The need and desirability to prune or control the growth of mature avocado trees has been a matter of debate for many years. We have found that pruning does not increase fruit yield in Kenya. Continual and severe pruning generally stimulates vegetative growth at the expense of fruiting, so pruning should be done only when absolutely necessary. There are, however, situations in all avocado-growing areas where tree control by pruning is necessary and desirable.
Reasons for Pruning
- To reduce harvest costs. Increasing harvest costs are becoming a major factor in avocado production. Fruit produced in the tops of tall, upright trees are more difficult and costlier to harvest. It is questionable in some cases if the cost of harvest is compensated by the return. Reducing and maintaining the height of the tree at an economical level is a practice followed by many even though the total crop may be reduced.
- To prevent wind damage. Major damage and breakage may be prevented in areas of extreme winds by lowering the height of fall-growing cultivars.
- To allow more effective pest control. More efficient and effective spray coverage may be achieved where there is less congestion between rows and when tree heights are not excessive, so pruning may be justified in areas which require chemical pest control.
- To permit effective irrigation. Some pruning may be necessary in orchards that are sprinkler-irrigated to assure a uniform water-distribution pattern. Low-hanging branches may interfere with the pattern of low-head sprinklers. These branches should be selectively removed. Similarly, overhead sprinklers may be obstructed by tall trees and tree height control must be practiced allowing uniform coverage.
- To permit cultivation and mowing. Low-hanging branches may interfere with cultivation or mowing where these practices are used. It is best to selectively prune the low branches rather than risk breaking them off accidentally with cultivation or mowing equipment.
- To delay crowding. The need to thin an orchard may be delayed for a year or 2 by selective removal of branches on temporary trees which will later be removed. This provides more illumination to permanent trees and prevents loss of lower foliage and production. Such pruning does reduce the yield of the temporary trees, but reduced production for a year or 2 is preferred to no production at all on the temporary trees.
Methods of Pruning
Selective pruning is accomplished by hand tools or power-assist hand tools in which the cuts made are individual and selective. This is preferred in most cases and is the only type of pruning adaptable to the terrain on which some avocado orchards are planted. Selective pruning, as the name implies, allows the individual selection of branches which are to be removed. It may be upright shoots or branches to limit or reduce the height of the tree,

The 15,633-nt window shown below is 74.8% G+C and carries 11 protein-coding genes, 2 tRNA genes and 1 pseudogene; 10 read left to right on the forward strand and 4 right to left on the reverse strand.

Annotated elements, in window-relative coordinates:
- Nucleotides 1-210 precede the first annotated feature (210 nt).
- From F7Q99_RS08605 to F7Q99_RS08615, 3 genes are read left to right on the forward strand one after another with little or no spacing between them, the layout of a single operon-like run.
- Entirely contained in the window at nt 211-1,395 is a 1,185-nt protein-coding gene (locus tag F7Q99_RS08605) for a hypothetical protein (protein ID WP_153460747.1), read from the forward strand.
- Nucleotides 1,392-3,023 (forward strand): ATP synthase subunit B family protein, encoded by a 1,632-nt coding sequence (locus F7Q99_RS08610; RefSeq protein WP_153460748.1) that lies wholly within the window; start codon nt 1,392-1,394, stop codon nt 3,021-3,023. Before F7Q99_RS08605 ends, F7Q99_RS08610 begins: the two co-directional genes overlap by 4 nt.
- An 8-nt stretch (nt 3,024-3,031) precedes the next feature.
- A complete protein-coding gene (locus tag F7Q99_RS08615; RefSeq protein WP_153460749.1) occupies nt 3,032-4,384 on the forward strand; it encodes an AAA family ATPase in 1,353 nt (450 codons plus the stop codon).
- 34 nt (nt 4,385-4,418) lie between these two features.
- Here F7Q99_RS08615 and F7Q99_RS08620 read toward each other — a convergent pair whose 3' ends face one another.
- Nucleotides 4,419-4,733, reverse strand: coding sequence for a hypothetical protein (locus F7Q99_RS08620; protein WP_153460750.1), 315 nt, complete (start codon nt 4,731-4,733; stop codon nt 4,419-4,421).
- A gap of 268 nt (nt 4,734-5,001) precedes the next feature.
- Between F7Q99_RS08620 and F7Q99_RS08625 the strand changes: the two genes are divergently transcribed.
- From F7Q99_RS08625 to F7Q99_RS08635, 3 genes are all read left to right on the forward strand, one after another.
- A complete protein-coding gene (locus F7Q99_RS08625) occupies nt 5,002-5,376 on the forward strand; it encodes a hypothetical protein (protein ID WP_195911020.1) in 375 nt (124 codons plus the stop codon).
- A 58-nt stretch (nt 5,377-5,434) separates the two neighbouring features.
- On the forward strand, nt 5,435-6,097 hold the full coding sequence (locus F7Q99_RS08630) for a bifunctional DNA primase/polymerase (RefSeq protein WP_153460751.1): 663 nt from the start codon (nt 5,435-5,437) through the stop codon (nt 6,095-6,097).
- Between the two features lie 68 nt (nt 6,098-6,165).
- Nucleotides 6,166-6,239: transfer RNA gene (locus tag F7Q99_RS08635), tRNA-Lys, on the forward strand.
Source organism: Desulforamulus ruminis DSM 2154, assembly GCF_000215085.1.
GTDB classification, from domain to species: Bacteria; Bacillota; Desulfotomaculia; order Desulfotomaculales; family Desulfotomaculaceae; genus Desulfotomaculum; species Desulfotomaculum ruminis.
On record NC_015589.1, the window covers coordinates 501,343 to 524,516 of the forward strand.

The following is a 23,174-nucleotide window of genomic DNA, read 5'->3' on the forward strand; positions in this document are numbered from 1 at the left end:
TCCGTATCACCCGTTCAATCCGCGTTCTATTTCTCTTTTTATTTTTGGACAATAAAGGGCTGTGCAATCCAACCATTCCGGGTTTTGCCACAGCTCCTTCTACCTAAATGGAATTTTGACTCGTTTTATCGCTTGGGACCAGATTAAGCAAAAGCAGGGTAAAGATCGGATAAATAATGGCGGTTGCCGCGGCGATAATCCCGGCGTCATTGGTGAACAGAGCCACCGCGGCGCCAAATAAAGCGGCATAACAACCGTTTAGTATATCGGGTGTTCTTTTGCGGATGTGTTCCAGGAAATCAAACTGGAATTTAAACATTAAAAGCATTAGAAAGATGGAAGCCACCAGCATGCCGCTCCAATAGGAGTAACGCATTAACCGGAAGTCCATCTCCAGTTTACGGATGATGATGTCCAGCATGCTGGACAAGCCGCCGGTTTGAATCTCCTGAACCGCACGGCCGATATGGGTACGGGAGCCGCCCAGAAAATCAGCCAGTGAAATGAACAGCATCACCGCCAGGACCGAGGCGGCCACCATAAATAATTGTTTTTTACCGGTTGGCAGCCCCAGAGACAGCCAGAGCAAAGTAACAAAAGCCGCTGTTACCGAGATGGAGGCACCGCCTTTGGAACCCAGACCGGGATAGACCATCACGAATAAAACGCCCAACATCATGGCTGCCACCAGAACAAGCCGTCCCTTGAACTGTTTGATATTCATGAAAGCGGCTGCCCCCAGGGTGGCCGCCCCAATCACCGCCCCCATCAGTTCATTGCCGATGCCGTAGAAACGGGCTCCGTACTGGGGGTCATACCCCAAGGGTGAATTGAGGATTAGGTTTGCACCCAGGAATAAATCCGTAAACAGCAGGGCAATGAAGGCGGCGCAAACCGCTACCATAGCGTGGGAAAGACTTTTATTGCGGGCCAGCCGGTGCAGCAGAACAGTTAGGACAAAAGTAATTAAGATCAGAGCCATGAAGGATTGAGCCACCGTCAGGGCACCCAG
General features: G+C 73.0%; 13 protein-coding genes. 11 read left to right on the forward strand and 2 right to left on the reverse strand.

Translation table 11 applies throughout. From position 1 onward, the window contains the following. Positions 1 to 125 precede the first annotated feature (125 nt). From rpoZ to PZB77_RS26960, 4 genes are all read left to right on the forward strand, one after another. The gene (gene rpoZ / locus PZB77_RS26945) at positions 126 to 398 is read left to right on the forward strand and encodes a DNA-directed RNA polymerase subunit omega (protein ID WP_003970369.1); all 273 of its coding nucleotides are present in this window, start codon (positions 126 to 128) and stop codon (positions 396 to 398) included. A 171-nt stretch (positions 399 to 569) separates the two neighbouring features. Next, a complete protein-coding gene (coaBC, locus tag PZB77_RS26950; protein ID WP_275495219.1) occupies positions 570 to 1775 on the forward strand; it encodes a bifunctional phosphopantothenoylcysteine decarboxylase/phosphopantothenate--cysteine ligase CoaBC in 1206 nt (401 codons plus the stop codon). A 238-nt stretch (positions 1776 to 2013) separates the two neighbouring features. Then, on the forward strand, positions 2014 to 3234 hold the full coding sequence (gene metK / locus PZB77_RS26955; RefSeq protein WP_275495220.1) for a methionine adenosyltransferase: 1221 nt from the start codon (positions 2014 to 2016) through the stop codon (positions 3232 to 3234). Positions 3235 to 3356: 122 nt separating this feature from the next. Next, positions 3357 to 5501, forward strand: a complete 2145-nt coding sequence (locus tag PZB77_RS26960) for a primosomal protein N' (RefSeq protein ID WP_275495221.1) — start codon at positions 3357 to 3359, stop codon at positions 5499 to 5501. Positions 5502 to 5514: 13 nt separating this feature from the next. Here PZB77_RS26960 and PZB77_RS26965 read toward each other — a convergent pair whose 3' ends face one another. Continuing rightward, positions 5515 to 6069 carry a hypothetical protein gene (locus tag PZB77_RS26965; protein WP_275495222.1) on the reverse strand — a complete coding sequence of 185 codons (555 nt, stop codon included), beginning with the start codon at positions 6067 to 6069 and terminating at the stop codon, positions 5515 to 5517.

overhanging side branches to reduce crowding, low-hanging branches which interfere with irrigation or other
cultural operations etc.
Prune sparingly and make cuts as close to a lateral branch as possible when such pruning is necessary. The greatest growth stimulation is nearest the cut. Removal of large branches will stimulate vegetative growth over the entire tree.
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Mechanical hedging and topping
Hedging and topping are non-selective types of pruning which are being used today by economic necessity. Relatively little topping and even less hedging has been practiced in Muranga. However, the use of hedgers and toppers in southern Florida for avocado tree control has increased in recent years and has become an accepted cultural practice.
Hedging and topping are done by large machines which are non-selective in their cutting but which remove growth at a lower cost. The lower cost of this type of pruning may well compensate the temporary loss of production that results and the repeated tree control necessary with the following regrowth. It should be noted that the vigor and productivity of avocado trees vary depending on the cultivar and climate in which they are grown. We are not sure that frequent non-selective cutting to control growth would be a sound or economical practice in climates and with cultivars such as we have in Muranga. More information is needed concerning these practices in other areas. Chemical growth inhibitors to retard the regrowth of pruned trees or to initially train them to a more compact size has been investigated. There are currently no satisfactory materials for use, even though some have shown promise.
Time of Pruning